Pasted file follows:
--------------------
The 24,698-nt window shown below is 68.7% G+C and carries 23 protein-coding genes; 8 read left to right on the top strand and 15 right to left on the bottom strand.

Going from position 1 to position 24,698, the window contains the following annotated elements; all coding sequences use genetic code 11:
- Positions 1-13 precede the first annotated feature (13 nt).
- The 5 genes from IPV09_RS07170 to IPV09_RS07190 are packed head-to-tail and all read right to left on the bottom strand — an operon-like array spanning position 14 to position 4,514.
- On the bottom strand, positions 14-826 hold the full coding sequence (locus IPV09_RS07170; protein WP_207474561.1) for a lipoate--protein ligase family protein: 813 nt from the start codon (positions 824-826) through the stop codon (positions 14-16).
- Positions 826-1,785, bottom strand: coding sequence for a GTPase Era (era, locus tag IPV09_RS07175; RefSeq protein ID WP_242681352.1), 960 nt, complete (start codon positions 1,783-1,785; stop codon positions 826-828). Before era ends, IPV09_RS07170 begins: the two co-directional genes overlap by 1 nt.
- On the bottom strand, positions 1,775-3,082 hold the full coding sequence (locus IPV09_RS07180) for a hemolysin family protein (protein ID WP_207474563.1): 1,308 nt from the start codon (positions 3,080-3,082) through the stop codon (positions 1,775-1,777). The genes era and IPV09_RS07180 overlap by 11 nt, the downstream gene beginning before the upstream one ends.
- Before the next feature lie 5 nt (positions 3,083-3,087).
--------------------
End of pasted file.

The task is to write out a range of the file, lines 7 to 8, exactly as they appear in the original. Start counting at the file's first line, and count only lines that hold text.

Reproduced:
- On the bottom strand, positions 1,775-3,082 hold the full coding sequence (locus IPV09_RS07180) for a hemolysin family protein (protein ID WP_207474563.1): 1,308 nt from the start codon (positions 3,080-3,082) through the stop codon (positions 1,775-1,777). The genes era and IPV09_RS07180 overlap by 11 nt, the downstream gene beginning before the upstream one ends.
- Before the next feature lie 5 nt (positions 3,083-3,087).